Cover image for Wonder Woman : the complete dailies 1944-1945
Wonder Woman : the complete dailies 1944-1945
Marston, William Moulton, 1893-1947, author.
Publication Information:
San Diego : IDW Publishing, [2014]

Physical Description:
175 pages : illustrations (some color) ; 23 x 29 cm.
General Note:
Chiefly illustrations.
Added Author:
Format :


Call Number
Material Type
Home Location
Central Library PN6728.W4 M339 2014 Adult Non-Fiction Non-Fiction Area-Oversize

On Order



Reprinted for the first time, the complete newspaper comics featuring the adventures of the world's most famous female superhero, written and drawn by her creators!

Just a few years after she burst into comic books, Wonder Woman was a sensation. Beginning in May 1944, she began appearing in her own daily newspaper strip, written by her creator, William Moulton Marston, and drawn by original artist Harry G. Peters. The strip lasted just over a year and a half.

It all starts on Paradise Island, where a tribe of immortal warrior women rule supreme and no men are allowed. Led by Queen Hippolyte and her daughter, Princess Diana, the Amazons will have their way of life changed forever when Steve Trevor, a wounded American soldier, washes up on their shores. Soon, Diana--rechristened Wonder Woman--is off to America in her invisible plane, armed with her lasso of truth, magic bracelets, and boundless love for all people. In man's world, she'll face enemies like the animalistic Cheetah, the subterranean Mole Men, and the man-killing Glamora, as well as the horrors of the Second World War.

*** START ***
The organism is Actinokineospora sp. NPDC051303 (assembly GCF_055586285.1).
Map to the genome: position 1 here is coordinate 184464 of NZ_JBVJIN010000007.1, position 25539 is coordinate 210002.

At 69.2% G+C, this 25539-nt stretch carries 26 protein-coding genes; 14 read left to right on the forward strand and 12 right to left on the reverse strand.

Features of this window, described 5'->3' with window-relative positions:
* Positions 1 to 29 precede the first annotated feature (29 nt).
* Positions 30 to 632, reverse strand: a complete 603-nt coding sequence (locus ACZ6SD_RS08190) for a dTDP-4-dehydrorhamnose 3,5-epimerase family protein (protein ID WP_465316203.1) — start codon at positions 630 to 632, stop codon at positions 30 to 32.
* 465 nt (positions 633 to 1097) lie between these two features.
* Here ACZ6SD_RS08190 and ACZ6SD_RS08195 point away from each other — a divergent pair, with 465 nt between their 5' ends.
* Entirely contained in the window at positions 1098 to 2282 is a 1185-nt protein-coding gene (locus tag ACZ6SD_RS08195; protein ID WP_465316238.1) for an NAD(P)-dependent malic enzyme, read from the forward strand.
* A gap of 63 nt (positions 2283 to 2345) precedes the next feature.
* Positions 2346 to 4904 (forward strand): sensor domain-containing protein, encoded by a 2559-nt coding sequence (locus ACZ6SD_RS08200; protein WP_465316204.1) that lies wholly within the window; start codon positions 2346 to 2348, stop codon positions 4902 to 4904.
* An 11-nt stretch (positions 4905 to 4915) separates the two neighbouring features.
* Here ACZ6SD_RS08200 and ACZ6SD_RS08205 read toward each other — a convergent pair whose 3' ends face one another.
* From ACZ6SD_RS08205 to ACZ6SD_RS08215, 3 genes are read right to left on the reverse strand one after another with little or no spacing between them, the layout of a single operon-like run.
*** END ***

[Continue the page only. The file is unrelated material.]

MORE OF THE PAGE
Telling new stories, as well as adapting crucial plots from the comics, the Wonder Woman daily strip introduced the Amazon Princess to her broadest audience yet, making her a househould name. Since then, she's starred in comics, television shows, video games, and finally, in 2017, a major motion picture by Patty Jenkins, which recieved critical acclaim and broke the record for biggest opening weekend ever for a movie directed by a woman.

Wonder Woman: The Complete Newspaper Comics is a must-read for comics and pop-culture fans, as well as students of women's history and gender studies, where the character has had an indelible influence and continues to make an impact today.

Author Notes

William Moulton Marston --who wrote under the pen name Charles Marston--was a Harvard-educated psychologist and inventor, who developed, with the help of his wife, Elizabeth Holloway Marston, the systolic blood pressure test, which is a major component of the modern polygraph, or lie detector. His most well-known creation, however, is probably Wonder Woman, the first and most famous female superhero, whose popularity has endured for more than 75 years.

Through his work as a psychologist and development of the blood pressure test, Marston came to believe that women were superior to men, finding them to be more honest and loving in particular. He ultimately concluded that a female-dominated society was both preferable and inevitable, and set about propogating this philosophy through his work in both comics and psychology.

Wonder Woman first appeared in 1940, inspired by both Marston's wife and a former student of his, Olive Byrne, who lived with the couple and maintained a relationship with each of them that continued throughout their lives. Marston developed the concept with the blessing of Bill Gaines, co-publisher of All-American Publications, home of Green Lantern and the Flash, among others. Marston sought to subvert the trope of a superhero who defeats his enemies through fighting and violence, instead creating a character that conquered through love. Following a small introduction in All-Star Comics #8, Wonder Woman made her cover debut in Sensation Comics #1. Marston would continue writing and developing the character over the next six years, in both Sensation and her self-titled series, until his death in 1947.

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